Tuesday, April 05, 2011

When God says no.

Have you ever prayed for something only to have God say, "no"? Have you ever offered sacrifices, begun prayer chains, prayed novenas to every known saint in Heaven for an intention only to have God say, "no"? I have and I am willing to bet that you have too.

Most recently I prayed, as did many of you, that my daughter Catherine would be healed of the cancer in her right eye and that it would not need to be removed. We prayed hard everyday. We offered to God sacrifices and some of them heroic. We prayed novena after novena to Lucy, Peregrine and others. In the end, God said, "no".

Before that many of you prayed with us when Catherine was in the womb. You prayed with us during her first, second, and third surgery. You prayed for her healing. You prayed while she spent the first four months of her life in the hospital. You prayed for miracles and God said, "no".

So, how do we respond when our loving God says, "no"? How do we respond when unbelievers say, "where is your God?" I believe that our response depends on our relationship with Him. Like any human relationship, if the love between persons is shallow or superficial, it doesn't take much for the relationship to be destroyed or at least severely injured.

For the first few months of Catherine's life I viewed God as a miracle dispensing machine. I thought that if I asked hard enough, said enough prayers, offered enough sacrifices...He'd cough up a good 'ol miracle. After all, I reasoned, with the state of faith today, couldn't He use the attention of a bona fide miracle to get more souls on His side? I argued, pleaded, threatened. In short, I threw a good, solid, spiritual temper tantrum. He said "no" and I ran off to my room and vowed to never talk to Him again.

I struggled with my faith after that. I struggled with who I was and who He was. Through it all, He was a patient, loving Father awaiting my return. When I realized that He was a loving Father, I also realized that I was behaving like a spoiled child and that our relationship was not one of love and trust.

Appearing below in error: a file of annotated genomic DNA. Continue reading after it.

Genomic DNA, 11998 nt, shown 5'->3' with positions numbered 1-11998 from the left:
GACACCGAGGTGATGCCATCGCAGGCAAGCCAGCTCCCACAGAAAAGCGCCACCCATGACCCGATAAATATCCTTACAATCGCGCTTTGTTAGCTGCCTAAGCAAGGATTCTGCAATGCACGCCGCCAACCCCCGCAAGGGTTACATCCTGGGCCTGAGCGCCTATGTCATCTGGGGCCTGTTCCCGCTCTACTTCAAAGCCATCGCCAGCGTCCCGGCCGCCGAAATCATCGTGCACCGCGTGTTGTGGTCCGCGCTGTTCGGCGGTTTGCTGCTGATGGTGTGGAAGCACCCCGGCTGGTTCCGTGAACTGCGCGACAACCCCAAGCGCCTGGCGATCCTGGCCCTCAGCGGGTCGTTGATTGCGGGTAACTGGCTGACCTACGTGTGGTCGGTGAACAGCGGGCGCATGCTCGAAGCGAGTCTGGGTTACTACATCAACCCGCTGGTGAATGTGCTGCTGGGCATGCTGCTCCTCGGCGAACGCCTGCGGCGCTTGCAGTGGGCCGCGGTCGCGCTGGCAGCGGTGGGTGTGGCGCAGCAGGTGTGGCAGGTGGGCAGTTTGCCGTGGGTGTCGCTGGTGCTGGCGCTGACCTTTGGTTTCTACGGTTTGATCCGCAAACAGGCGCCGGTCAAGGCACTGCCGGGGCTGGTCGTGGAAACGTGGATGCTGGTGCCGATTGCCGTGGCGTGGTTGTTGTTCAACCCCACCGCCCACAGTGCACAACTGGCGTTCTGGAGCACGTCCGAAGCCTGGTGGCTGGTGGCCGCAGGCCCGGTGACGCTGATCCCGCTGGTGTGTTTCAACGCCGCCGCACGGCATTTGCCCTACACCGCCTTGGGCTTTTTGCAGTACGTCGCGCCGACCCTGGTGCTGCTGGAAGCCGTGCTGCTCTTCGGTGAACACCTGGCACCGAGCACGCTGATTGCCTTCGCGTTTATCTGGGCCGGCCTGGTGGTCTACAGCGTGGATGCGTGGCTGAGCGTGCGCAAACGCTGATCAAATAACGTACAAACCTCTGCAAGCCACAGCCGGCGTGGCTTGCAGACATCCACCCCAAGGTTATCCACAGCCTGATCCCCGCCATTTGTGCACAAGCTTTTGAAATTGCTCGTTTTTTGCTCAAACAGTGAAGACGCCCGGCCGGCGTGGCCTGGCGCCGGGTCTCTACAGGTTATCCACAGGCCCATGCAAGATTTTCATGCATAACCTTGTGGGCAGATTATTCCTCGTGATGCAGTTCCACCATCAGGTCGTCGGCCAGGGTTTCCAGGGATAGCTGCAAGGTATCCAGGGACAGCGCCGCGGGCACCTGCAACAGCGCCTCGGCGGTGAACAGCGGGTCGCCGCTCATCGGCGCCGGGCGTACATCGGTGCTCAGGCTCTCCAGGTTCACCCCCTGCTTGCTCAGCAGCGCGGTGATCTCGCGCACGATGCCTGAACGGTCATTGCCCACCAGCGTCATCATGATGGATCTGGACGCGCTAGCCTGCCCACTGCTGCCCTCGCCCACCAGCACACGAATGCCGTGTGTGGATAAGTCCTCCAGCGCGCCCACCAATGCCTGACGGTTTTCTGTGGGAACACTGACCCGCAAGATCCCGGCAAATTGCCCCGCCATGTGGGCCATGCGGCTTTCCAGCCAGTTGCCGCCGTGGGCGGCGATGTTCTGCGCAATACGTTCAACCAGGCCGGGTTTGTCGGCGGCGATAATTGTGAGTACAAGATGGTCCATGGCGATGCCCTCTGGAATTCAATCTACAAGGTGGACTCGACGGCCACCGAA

In His goodness, He helped me realize this shortly before Catherine was diagnosed with retinoblastoma. My prayers this time were different. I prayed earnestly for a miracle but only if it was His will. I vowed to trust Him no matter the outcome.

In prayer one day, like a little child I asked Him, "why do you say "no" so often?" He had two answers - 1) You ask for snakes, 2) I say "yes" far more than I say "no". Snakes? The answer came to me in an instant. He was referring to the passage in Matthew when Jesus says, "...if he asks for a fish, will you give him a serpent?" God was giving me the opposite and true statement saying essentially, "you asked for a snake, I want to give you a fish."

I realized that God has other plans for me and for Catherine. A miracle cure of her eye was not part of that plan and that I need to trust that what he will do through her will be far greater. God only says "no" when we ask for snakes.

I thought long and hard about Him saying "yes" far more than He says "no" but just couldn't see it at the time but I accepted it. It wasn't until our family was returning from a long trip that I realized how often He does say "yes". As we pulled into the drive I was moved to give thanks for the safe trip we had and I asked everyone to say a prayer of thanksgiving with me. It was at that moment I heard Him whisper, "see, I said yes again." I thought of the prayers we had said 16 hours earlier asking for a safe passage and realized that yes indeed He does say "yes" far more than "no". The problem is that I am far less observant and thankful than I should be when He does say "yes".